May 2023 - Microbiology Updates
The Clinical Microbiology Lab has recently developed and launched 3 new clinical tests. These tests target recent outbreaks of emerging infections and organisms that are very difficult to perform susceptibility testing.
- In response to the recent mpox outbreak, the UCLA Clinical Microbiology lab developed and launched an mpox PCR for clinical diagnosis. We were one of the first UC labs to have the test available in-house. This test helped support the quick response to this new emerging disease.
- Klebsiella pneumoniae (a gram-negative enteric bacteria) can cause devastating systemic infection if they exhibit a "hypervirulent" phenotype. Early recognition of hypervirulence can allow for a change in clinical care and better outcomes for patients. There are very few reliable tests in the clinical lab that can recognize hypervirulence in Klebsiella pneumoniae isolates. We have developed and launched a whole genome sequencing assay that can reliably identify the hypervirulence phenotype by looking for the presence of bacterial genes associated with hypervirulence. The test has already identified numerous hypervirulent klebsiella strains from patients and had a positive impact on their care.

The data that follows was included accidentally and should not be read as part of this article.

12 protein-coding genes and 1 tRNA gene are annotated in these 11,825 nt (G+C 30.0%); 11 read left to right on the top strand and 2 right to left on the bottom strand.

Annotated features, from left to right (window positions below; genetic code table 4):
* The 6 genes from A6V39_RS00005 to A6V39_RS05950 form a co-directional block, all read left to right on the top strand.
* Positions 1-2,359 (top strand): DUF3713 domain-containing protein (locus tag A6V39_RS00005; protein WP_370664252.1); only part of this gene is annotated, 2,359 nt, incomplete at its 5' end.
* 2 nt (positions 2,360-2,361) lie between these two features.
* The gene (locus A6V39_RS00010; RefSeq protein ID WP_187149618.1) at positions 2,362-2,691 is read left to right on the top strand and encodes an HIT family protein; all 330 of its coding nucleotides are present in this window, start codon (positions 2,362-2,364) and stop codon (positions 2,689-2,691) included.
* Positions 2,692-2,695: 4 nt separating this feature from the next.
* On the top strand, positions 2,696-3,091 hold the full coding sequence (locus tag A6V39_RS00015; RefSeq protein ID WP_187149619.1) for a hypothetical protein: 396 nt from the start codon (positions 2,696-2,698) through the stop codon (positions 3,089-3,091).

- Susceptibility testing for Mycobacterium tuberculosis (MTB) is important because multi-drug resistant strains are becoming more prevalent in the United States. Phenotypic susceptibility testing can take 3-5 weeks after organism identification, causing delays in appropriate therapy. We have developed and launched an MTB whole genome sequencing anti-microbial resistance test that is able to provide results in 1 week after organism identification. This test represents a new gold-standard in TB testing.
Sarah M. Dry, MD
Professor & Chair, Department of Pathology & Laboratory Medicine